THE story of Pune's very popular Laxmi Narayan Chiwda goes back to 1920 when a Haryana hawker by the name of Laxminarayan Data fought with the British and roamed around the country after that to settle down and resume his business of selling chiwda, samoosa and kachoris. Data went as far as Rangoon and Kabul in his search. And everywhere he went, he either liked a town or its people. Until he came to Pune in 1935 and fell in love with the Bhawani Peth area where he set up a handcart to sell chiwda, ladoos and ice-cream... all made by himself. He was a man of principles and even then, among the first things Data did was to get a license for his hawker’s business and subsequently to register the Laxmi Narayan Chiwda trademark. His son who carries on the thriving business today, Babulal Laxminarayan Data, still treasures the father’s old handcart license.
The brand name in Pune is famous today and if you are talking chiwda in the city, you have to be talking Laxmi Narayan Chiwda. Strangely enough, though they sell upto 800 kilos of their popular rice flour chiwda a day (150 kg of the cornflour and 100 kg of the potato varieties), the “Laxmi Narayan Best Chiwda” shop at Bhawani Peth is the only outlet in Pune for the tasty savoury. And it is sold simply enough over the counter. The chiwda travels outside Pune to Nashik, Sholapur, Sangli and Satara. And it is exported to the US, the Gulf and South Africa too. But in Pune, you have to go to Bhawani Peth to buy the chiwda. Babulal Laxminarayan Data, who began helping his father in the business by stirring the chiwda bhattis when he was 14, can make all the varieties of chiwda that they sell. He has 12 workers assisting him in the home-run business and six family members. After his father expired in 1989, he took the chiwda business a step further by designing colourful air-tight packets and marketing the chiwda in them.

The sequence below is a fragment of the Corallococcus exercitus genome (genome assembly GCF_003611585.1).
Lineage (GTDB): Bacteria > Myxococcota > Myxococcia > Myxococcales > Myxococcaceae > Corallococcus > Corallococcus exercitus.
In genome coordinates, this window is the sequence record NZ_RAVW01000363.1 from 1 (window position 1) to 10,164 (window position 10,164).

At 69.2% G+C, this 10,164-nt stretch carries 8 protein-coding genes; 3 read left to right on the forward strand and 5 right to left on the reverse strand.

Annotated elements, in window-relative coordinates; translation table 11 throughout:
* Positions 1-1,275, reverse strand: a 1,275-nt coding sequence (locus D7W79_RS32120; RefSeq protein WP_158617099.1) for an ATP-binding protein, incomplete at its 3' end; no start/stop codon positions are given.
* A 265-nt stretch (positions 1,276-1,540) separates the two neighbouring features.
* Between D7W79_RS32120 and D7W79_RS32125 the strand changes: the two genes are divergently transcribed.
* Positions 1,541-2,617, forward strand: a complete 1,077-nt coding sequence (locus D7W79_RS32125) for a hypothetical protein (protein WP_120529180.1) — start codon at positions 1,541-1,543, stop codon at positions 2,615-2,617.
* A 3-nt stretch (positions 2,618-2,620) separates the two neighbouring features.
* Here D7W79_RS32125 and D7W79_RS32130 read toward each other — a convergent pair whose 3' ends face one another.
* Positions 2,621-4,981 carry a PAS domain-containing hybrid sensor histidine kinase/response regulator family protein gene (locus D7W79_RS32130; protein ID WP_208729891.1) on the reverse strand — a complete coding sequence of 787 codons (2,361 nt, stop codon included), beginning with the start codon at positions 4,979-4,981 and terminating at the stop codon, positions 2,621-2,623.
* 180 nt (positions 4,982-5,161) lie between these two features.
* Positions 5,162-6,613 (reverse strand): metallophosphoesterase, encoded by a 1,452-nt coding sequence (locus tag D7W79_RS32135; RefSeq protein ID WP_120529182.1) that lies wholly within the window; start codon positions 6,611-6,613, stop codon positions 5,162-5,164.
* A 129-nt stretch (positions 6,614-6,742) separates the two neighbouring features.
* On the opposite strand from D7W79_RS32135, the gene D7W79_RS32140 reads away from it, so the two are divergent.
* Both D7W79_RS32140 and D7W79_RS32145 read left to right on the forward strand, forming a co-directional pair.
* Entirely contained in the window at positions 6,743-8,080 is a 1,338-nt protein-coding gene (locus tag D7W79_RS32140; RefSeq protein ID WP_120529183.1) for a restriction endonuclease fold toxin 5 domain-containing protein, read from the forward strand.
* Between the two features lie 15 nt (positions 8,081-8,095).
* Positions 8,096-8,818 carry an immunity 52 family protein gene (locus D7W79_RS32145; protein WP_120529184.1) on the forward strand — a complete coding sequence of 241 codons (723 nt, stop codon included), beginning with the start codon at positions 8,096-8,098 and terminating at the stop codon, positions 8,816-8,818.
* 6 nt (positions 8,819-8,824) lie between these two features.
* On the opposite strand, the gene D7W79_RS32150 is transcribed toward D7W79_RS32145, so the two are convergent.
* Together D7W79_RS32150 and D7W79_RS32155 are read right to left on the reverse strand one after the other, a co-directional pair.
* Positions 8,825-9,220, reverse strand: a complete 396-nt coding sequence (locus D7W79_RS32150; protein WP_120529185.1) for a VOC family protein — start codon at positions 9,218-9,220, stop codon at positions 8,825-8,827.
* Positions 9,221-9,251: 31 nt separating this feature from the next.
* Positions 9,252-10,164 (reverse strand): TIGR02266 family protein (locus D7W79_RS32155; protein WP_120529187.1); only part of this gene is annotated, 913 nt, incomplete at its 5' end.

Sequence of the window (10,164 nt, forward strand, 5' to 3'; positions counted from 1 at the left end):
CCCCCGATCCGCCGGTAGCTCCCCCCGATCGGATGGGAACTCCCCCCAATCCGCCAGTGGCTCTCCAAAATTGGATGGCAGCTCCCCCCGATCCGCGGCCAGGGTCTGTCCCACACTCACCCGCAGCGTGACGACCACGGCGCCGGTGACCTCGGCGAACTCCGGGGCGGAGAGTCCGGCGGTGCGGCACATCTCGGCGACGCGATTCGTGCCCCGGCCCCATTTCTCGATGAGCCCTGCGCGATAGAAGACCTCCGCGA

The Laxmi Narayan Chiwda is a speciality that nobody else in Pune can make. The ingredients they use are rice flour, cornflakes and potato. The rice is a special variety grown for the business in Karnataka. It is then sent to Madhya Pradesh to be pressed into poha. The secret of the chiwda’s popularity is its taste. And Babulal Laxminarayan Data says that his father’s formula was based on people’s tastes! The chiwda contains no artificial sweetener like saccharine and dulcine and no artificial preservatives like sulphur dioxide and benzoic acid. It also has no synthetic colours and has been guaranteed by the Central Food Technical Research Institute of Mysore to be free of cholesterol! Babulal Laxminarayan Data, who is hands-on in the manufacturing business, and who has designed machinery by his own hands to hasten the preparation of the chiwda, swears that he can tell the taste of each batch of his chiwda just by looking at it!
The factory premises in Bhawani Peth is almost homely in its ambience. Friendly workers and staff mix with the Data family in the business of making and selling the chiwda. Babulal has one son who is studying hotel and catering technology so as to take the business further later on. He shows off the spanking clean interiors and the well-oiled and cleaned machinery, the air-tight containers holding the chiwda’s ingredients, the rice flakes, groundnuts, edible oil, sugar, dried plums, cashewnuts, coconut, sesame, salt and edible spices... all kept in hygienic conditions.
“While making chiwda I eat upto 100 gm every day,” Babulal Laxminarayan Data explains. “And I won’t be able to do that if I know my factory is not clean!”